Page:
You really should decrease your self-satisfaction, so you can keep your body’s sexual energy aimed at the ultimate goal — beautiful lovemaking with your someday wife. I have talked about options for when you cannot have sex with Sexual Release Without Sinfulness and What To Do with Sexual Desire Before Marriage.

“I feel that maybe it is due to a porn addiction that I have been (unsuccessfully) trying to quit on and off for two years.” That surely contributes. And to be fair, why should a woman enter marriage with a man who cannot beat this habit? Look, my heart is filled with compassion for men who struggle with this terrible temptation. It’s everywhere, and Satan knows exactly how to target men. (He’s got other ways of targeting us women too.) I’m thrilled you want to quit porn. Thank God you see that it’s both a sin and a terrible habit that can affect your marriage. That’s a terrific first step!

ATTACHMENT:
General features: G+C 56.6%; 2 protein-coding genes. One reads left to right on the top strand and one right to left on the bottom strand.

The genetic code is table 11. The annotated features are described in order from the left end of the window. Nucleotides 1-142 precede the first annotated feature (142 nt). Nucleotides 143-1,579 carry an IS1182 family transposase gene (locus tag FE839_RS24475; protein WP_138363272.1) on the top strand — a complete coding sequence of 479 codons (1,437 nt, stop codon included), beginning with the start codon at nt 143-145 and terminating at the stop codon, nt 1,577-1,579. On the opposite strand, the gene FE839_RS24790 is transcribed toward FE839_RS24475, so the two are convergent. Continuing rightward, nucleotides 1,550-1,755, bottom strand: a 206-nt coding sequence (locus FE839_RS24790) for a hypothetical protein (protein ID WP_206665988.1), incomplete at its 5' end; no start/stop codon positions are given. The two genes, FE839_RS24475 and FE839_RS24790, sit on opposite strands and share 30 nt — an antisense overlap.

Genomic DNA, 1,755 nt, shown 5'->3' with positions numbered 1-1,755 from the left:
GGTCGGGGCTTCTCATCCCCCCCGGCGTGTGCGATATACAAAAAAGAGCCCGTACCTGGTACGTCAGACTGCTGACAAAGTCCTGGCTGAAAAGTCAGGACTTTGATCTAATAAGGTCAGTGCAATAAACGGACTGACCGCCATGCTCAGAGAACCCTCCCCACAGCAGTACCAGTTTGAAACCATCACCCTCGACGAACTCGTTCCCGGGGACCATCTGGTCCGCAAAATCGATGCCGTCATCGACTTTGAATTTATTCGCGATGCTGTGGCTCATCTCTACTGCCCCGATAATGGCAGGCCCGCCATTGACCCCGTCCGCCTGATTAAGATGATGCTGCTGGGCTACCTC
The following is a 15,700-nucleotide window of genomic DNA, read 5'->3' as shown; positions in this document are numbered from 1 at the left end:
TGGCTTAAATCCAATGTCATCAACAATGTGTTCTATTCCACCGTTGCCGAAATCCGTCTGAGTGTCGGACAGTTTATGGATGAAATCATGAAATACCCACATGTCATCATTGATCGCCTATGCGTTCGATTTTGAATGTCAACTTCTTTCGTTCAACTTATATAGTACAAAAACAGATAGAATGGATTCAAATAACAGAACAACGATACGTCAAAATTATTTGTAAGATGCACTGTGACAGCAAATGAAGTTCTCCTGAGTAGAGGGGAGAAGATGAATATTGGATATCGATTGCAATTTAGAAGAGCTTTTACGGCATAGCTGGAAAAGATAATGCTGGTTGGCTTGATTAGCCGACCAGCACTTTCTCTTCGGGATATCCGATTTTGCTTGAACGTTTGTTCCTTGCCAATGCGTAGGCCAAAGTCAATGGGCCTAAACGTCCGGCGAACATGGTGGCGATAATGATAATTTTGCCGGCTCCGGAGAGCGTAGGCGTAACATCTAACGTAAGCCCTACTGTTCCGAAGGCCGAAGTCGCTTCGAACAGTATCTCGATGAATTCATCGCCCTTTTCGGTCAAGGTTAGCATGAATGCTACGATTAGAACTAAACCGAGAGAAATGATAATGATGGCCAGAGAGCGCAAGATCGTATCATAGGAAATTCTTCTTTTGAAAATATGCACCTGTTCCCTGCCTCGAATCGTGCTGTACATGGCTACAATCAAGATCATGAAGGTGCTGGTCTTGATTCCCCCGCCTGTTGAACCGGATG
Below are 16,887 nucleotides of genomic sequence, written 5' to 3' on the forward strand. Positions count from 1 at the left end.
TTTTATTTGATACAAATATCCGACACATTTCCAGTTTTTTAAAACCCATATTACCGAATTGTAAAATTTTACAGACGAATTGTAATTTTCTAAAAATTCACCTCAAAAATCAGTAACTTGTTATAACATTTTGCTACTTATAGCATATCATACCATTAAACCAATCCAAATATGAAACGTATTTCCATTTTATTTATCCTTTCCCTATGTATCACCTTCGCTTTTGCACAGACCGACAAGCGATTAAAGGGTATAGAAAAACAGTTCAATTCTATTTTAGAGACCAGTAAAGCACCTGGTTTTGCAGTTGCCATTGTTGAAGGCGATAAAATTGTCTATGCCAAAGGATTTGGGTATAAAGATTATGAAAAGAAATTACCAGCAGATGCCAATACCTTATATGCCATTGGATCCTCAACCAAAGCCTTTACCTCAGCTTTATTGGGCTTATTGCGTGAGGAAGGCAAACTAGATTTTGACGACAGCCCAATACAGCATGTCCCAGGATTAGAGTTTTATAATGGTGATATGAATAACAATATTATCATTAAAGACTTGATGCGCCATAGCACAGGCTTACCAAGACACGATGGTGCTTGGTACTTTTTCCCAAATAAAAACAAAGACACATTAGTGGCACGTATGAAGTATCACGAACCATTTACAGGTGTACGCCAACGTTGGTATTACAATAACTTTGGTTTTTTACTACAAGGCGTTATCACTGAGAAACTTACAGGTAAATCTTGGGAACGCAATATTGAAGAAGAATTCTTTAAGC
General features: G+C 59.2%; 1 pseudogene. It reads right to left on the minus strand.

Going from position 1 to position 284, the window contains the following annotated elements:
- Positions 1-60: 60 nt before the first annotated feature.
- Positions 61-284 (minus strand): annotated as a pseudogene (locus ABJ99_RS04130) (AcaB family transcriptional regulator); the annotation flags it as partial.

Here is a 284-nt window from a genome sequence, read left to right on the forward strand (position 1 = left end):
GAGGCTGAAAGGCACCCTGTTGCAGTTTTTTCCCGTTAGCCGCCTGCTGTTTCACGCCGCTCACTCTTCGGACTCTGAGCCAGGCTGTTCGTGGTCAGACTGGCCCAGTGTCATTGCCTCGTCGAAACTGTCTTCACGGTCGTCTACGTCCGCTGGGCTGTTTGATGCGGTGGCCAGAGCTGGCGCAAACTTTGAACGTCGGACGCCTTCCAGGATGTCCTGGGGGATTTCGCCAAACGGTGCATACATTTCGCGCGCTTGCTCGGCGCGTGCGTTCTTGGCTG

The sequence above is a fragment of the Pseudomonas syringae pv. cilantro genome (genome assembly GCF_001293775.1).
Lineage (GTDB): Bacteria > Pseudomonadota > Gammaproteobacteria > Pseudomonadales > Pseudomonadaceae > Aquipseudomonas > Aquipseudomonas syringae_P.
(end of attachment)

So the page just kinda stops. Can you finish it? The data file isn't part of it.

But I wonder what “trying to quit” means to you. Have you taken concrete steps? Installed porn-blocking software? Told a mentor or your pastor about your struggle? Found an accountability partner? Visited the XXXChurch or Fight the New Drug websites for resources on how to successfully quit? Many men have tried to quit on their own and haven’t. Those who succeed set goals, enlist help, and follow through. Believe me, God is on your side on this one — 100%.